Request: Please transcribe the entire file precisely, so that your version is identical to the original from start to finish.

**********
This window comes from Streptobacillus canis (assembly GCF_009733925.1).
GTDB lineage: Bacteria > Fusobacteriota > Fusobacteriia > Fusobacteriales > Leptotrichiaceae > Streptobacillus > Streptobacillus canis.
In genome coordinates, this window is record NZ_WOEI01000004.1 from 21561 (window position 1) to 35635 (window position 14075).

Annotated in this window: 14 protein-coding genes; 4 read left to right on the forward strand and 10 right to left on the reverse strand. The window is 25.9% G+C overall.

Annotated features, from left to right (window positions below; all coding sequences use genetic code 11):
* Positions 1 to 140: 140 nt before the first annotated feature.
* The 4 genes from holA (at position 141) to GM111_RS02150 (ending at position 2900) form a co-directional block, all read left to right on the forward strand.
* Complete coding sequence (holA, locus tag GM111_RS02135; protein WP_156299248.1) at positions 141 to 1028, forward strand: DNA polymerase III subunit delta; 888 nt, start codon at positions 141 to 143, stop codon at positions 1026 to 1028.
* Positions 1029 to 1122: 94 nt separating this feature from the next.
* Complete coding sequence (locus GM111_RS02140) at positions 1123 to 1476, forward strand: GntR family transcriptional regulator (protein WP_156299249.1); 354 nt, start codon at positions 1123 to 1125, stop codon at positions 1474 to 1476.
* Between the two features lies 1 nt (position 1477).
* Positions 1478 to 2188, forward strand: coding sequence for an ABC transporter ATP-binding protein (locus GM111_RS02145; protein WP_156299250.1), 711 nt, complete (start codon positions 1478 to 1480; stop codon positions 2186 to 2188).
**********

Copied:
This window comes from Streptobacillus canis (assembly GCF_009733925.1).
GTDB lineage: Bacteria > Fusobacteriota > Fusobacteriia > Fusobacteriales > Leptotrichiaceae > Streptobacillus > Streptobacillus canis.
In genome coordinates, this window is record NZ_WOEI01000004.1 from 21561 (window position 1) to 35635 (window position 14075).

Annotated in this window: 14 protein-coding genes; 4 read left to right on the forward strand and 10 right to left on the reverse strand. The window is 25.9% G+C overall.

Annotated features, from left to right (window positions below; all coding sequences use genetic code 11):
* Positions 1 to 140: 140 nt before the first annotated feature.
* The 4 genes from holA (at position 141) to GM111_RS02150 (ending at position 2900) form a co-directional block, all read left to right on the forward strand.
* Complete coding sequence (holA, locus tag GM111_RS02135; protein WP_156299248.1) at positions 141 to 1028, forward strand: DNA polymerase III subunit delta; 888 nt, start codon at positions 141 to 143, stop codon at positions 1026 to 1028.
* Positions 1029 to 1122: 94 nt separating this feature from the next.
* Complete coding sequence (locus GM111_RS02140) at positions 1123 to 1476, forward strand: GntR family transcriptional regulator (protein WP_156299249.1); 354 nt, start codon at positions 1123 to 1125, stop codon at positions 1474 to 1476.
* Between the two features lies 1 nt (position 1477).
* Positions 1478 to 2188, forward strand: coding sequence for an ABC transporter ATP-binding protein (locus GM111_RS02145; protein WP_156299250.1), 711 nt, complete (start codon positions 1478 to 1480; stop codon positions 2186 to 2188).